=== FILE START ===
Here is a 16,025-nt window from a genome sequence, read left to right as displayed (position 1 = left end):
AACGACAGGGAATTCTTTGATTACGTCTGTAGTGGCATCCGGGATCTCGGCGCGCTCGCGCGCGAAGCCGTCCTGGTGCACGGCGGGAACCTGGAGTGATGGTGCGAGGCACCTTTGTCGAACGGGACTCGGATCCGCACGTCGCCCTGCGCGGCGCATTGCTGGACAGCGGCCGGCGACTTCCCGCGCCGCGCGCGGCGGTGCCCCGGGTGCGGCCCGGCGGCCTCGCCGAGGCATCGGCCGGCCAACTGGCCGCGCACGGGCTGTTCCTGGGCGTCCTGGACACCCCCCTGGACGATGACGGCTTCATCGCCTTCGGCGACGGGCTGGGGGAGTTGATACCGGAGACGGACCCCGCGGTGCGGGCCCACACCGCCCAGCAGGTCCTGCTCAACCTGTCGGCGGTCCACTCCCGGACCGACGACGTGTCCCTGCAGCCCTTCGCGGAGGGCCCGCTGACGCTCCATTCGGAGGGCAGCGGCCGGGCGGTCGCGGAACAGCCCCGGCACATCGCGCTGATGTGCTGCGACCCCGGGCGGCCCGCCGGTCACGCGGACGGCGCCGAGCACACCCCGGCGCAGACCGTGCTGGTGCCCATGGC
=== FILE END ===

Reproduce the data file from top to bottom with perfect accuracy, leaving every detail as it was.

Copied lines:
Here is a 16,025-nt window from a genome sequence, read left to right as displayed (position 1 = left end):
AACGACAGGGAATTCTTTGATTACGTCTGTAGTGGCATCCGGGATCTCGGCGCGCTCGCGCGCGAAGCCGTCCTGGTGCACGGCGGGAACCTGGAGTGATGGTGCGAGGCACCTTTGTCGAACGGGACTCGGATCCGCACGTCGCCCTGCGCGGCGCATTGCTGGACAGCGGCCGGCGACTTCCCGCGCCGCGCGCGGCGGTGCCCCGGGTGCGGCCCGGCGGCCTCGCCGAGGCATCGGCCGGCCAACTGGCCGCGCACGGGCTGTTCCTGGGCGTCCTGGACACCCCCCTGGACGATGACGGCTTCATCGCCTTCGGCGACGGGCTGGGGGAGTTGATACCGGAGACGGACCCCGCGGTGCGGGCCCACACCGCCCAGCAGGTCCTGCTCAACCTGTCGGCGGTCCACTCCCGGACCGACGACGTGTCCCTGCAGCCCTTCGCGGAGGGCCCGCTGACGCTCCATTCGGAGGGCAGCGGCCGGGCGGTCGCGGAACAGCCCCGGCACATCGCGCTGATGTGCTGCGACCCCGGGCGGCCCGCCGGTCACGCGGACGGCGCCGAGCACACCCCGGCGCAGACCGTGCTGGTGCCCATGGC